As February is quickly coming to a close, I was interested to see if I could tie-in topic relating to Black History Month. Some of you may recall the three-part series we featured (on this blog) last year at this time entitled: Sidestepping a Color Barrier: The first Black residents to be buried in Mount Olivet Cemetery. Yes, Mount Olivet, like so many institutions here in Frederick, was segregated up through the Civil Rights Movement.
Although, I had a pretty good understanding of the genesis and evolution of Frederick’s “separate but equal” burying grounds, there is so much more to be gleaned by reading primary source materials of old to attempt to interpret or explain history. Of particular interest to me was the rise of Fairview Cemetery on Gas House Pike, which quickly filled the void left by the sale of W. 7th Street’s Greenmount Cemetery to the City Hospital (today’s Frederick Memorial Hospital) in the second decade of the 20th century. Fairview is the final resting place of Dr. U.G. Bourne, Sr., Frederick’s first Black physician and NAACP founder—a man who did so much over his lifetime to change mindsets and perceptions. Other Black history luminaries resting here include William O. Lee, Esther Grinage, John W. Bruner and Charles Brooks.
As far as Greenmount, it was the predominant burying ground for Black residents of Frederick up until the time of its sale—if you will, it was “the Black Mount Olivet.” This sizeable cemetery was located on the ground now occupied by FMH’s west parking lot and garage. In reading last year’s series, you will also learn about the former All Saints’ Burying Ground (adjacent Carroll Creek) in the heart of Downtown, and the controversial story of Laboring Sons Cemetery. Much has been written about this latter location, sandwiched between E. 5th and E. 6th streets, employing a good measure of misinformation and embellishment which has caused media sensationalism and unique political posturing over the last two decades. Take it from someone who has thoroughly investigated the subject, the demise of Laboring Sons was self-inflicted by its trustees more than anything else.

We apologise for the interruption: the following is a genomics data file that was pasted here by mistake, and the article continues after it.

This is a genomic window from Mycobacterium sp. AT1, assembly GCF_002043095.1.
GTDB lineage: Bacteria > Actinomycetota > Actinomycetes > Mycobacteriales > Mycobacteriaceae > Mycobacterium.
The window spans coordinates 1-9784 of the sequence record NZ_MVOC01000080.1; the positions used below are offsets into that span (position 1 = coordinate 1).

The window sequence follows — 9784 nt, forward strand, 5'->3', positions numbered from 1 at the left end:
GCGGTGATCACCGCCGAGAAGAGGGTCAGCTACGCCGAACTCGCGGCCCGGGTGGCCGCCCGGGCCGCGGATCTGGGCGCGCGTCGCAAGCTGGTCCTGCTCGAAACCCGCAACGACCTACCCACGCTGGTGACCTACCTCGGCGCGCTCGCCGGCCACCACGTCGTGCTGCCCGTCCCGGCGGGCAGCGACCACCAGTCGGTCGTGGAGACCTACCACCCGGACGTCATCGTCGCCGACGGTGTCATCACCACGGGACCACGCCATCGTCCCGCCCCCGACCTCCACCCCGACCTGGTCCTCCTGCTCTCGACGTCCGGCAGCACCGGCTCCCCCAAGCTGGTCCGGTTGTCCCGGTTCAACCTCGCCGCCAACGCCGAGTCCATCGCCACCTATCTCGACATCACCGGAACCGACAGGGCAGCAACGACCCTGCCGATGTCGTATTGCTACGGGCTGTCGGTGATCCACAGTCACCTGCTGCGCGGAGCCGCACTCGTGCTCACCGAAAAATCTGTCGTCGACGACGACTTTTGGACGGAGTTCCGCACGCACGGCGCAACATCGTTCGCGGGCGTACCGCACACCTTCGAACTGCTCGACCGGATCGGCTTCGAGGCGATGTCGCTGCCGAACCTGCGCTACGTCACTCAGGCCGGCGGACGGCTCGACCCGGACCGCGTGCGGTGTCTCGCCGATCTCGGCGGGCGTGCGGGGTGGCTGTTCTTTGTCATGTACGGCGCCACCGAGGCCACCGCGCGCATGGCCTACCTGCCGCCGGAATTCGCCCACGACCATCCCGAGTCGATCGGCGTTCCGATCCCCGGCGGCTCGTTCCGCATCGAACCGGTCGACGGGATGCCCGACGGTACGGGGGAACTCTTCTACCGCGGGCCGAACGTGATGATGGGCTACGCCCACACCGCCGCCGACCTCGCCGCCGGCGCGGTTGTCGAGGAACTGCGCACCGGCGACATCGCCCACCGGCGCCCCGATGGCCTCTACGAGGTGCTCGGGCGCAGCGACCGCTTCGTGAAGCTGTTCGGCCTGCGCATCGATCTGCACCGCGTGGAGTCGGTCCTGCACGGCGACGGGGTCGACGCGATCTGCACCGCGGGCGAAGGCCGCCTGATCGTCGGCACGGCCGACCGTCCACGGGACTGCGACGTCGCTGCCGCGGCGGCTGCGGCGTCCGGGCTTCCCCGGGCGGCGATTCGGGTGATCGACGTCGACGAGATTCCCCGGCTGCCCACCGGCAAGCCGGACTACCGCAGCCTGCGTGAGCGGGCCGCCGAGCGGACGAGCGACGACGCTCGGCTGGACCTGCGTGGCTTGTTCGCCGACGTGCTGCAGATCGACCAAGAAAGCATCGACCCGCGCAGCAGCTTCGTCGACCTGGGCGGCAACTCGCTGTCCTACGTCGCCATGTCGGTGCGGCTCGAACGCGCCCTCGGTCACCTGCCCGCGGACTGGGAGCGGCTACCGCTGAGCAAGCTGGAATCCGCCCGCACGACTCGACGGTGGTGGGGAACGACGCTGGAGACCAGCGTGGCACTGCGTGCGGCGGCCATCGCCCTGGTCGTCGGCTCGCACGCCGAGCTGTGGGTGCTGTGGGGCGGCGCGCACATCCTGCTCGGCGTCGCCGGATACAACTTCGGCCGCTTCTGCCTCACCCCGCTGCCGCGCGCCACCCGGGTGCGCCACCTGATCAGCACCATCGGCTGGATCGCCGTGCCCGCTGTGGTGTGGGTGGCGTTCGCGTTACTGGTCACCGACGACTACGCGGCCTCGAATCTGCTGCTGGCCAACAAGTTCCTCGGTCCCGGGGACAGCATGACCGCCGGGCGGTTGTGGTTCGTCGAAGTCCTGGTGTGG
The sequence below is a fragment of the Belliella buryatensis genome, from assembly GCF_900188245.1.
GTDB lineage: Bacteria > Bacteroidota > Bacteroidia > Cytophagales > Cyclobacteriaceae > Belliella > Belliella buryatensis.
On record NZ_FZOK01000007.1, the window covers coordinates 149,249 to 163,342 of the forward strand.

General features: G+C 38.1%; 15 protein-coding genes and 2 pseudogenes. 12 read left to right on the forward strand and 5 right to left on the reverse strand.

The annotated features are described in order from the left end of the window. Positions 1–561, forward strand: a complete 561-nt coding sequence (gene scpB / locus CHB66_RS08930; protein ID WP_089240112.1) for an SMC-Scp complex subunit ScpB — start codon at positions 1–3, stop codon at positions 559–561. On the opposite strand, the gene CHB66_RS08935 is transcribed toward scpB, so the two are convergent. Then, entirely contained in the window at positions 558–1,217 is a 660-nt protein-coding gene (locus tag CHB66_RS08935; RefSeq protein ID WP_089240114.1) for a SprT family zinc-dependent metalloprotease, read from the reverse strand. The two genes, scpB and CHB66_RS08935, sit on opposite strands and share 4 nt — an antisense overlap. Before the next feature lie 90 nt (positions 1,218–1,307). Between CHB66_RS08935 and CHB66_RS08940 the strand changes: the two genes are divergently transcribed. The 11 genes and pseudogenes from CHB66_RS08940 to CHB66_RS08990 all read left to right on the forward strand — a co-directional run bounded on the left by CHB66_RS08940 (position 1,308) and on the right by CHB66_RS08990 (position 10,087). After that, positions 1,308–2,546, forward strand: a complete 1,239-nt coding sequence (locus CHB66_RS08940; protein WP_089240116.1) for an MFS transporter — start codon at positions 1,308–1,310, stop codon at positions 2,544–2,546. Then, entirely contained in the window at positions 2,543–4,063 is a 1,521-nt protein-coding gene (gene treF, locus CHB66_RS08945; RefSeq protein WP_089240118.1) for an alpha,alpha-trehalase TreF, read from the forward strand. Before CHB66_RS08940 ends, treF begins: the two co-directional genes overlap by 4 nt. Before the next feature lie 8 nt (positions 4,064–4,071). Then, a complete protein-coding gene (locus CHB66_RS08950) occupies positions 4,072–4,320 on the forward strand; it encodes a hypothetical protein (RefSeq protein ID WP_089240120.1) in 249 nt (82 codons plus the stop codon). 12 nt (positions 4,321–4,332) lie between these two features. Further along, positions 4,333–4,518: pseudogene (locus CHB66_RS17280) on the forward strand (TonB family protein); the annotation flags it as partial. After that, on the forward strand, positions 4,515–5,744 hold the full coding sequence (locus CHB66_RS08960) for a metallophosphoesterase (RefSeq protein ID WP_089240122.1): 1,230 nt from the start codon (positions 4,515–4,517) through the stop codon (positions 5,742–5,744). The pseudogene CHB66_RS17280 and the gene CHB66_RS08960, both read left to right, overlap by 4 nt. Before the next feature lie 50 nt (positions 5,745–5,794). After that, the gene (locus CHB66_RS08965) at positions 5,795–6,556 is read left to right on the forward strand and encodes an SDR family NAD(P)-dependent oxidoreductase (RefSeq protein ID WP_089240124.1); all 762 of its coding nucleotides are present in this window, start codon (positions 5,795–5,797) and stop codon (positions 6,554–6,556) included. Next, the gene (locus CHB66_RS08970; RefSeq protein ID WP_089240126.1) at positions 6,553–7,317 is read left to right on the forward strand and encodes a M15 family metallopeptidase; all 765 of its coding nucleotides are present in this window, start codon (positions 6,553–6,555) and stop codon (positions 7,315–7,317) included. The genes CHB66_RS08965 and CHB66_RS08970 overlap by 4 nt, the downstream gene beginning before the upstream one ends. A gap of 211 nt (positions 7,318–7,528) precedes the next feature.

The most rewarding part of producing the 3-part series came as I tasked myself with finding the first individuals of color to be buried in Mount Olivet. I was pleasantly surprised with some of the revelations that came with discovering individuals such as Maria Harper, Laura Hill, Hester Houston, Abe Brighton, Martha Snowden and Bird Smith. All but Ms. Smith were former slaves, and death to them could have taken on the cultural mantra of “Homegoings.” As with other traditions, practices, customs and norms of Black culture, this ritual for dealing with death was shaped by the African-American experience. Author Sara J. Marsden, editor in chief for US Funerals Online, recently posted a feature on the topic entitled: “Homegoing Funerals: An African American Funeral Tradition.” Here’s an excerpt: